Hello, my name is Illary, the Peruvian Alpaca. Surely, you have many doubts about my fiber, its benefits and my animal care. Let us begin. My family and I belong to one of the most beautiful South American camelids. We have been valued for our fiber since pre-Inca times due to the characteristics and quality of our fur.
There are two types of Alpaca families: Suri and Huacaya. We both differ from each other by the characteristics of our fiber and appearance. The Huacayas, like me, offer the widest variety of natural tones and we represent 90% of the Alpaca population in Peru, while my friends of the Suri family produce less variety of natural tones and only represent 10% of Alpacas. Amazing, right?
My breeders told me that according to research from the IV National Census of Agriculture (Cenagro) there are 3.6 million Alpacas in the country like me and that our fiber represents the livelihood of more than 82,000 small breeders. This would not be possible if our upbringing and care did not have the appropriate altitude and climate conditions. That is why our relationship with society is very important. Our breeders make sure that we live in the best conditions. They provide us with a balanced diet, low in protein and based on natural grass, hay and stems. In addition, they let us play as much as we want, they teach us new things every day and they pamper us a lot.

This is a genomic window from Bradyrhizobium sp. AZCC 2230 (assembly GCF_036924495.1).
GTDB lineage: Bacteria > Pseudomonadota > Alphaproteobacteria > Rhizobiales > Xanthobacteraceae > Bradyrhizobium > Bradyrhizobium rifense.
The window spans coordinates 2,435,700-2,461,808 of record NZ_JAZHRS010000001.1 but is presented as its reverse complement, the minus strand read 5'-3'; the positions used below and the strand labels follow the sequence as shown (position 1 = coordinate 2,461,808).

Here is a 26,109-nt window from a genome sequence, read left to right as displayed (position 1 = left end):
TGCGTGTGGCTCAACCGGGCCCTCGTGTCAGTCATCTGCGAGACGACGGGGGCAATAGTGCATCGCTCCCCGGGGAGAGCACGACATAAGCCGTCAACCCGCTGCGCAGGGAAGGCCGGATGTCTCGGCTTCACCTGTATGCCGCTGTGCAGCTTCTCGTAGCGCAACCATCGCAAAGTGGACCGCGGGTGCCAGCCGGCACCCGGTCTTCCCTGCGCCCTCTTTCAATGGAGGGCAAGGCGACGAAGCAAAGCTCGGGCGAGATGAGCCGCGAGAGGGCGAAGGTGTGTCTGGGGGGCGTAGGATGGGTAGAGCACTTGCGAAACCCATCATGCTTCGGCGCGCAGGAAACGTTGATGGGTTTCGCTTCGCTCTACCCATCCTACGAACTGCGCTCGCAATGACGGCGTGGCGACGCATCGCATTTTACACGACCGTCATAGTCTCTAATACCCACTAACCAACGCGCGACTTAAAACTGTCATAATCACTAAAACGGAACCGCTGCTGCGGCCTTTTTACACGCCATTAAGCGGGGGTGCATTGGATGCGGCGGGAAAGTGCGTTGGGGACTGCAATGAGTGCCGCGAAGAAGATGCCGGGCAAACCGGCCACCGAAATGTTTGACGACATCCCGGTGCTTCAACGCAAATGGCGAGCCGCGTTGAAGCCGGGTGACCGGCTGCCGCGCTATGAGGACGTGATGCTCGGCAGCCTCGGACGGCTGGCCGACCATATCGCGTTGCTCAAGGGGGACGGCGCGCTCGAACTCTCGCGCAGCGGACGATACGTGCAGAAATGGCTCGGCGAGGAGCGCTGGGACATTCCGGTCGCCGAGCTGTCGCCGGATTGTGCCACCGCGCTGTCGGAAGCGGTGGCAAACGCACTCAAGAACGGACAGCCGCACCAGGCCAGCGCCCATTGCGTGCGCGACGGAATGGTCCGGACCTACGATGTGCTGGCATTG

For thousands of years I have been a domesticated animal. I am very docile, funny and smart. My family and I have a very friendly temperament with our breeders and with the people who come to visit and know more about us. I like to meet new people. Yesterday, I met a friend named Carla who came to observe and learn about the shearing process while my cousin was getting a new cut. We stayed all afternoon playing together and taking lots of photos.
I suppose you will be surprised to read and get to know my story, but there is even more that I would like to tell you about me. Our Alpaca fiber is the reflection of the care and love they give to us. Thanks to our natural characteristics we can develop the growth of a fine fur that is biodegradable, compared to man–made fibers that take a long time to biodegrade, causing a negative impact on our environment.
And that’s not all. The versatility of our fiber allows our breeders to convert them not only into garments such as sweaters, skirts, coats and other types of clothing, but also into accessories and crafted goods. And what would you say if I told you that our fiber helps many people to combat sudden changes in temperature that occur in the country? Or that it is so resistant, that it results in very durable easy-care garments? With good care it could even last a hundred years.
“I am coming”. Well, my friends, they are already calling me to eat. If you want to get to know me, you know where to find me. I will wait for you and I promise to come back soon to continue telling you more about me and my family.
Photos of Illary traveling in the United States…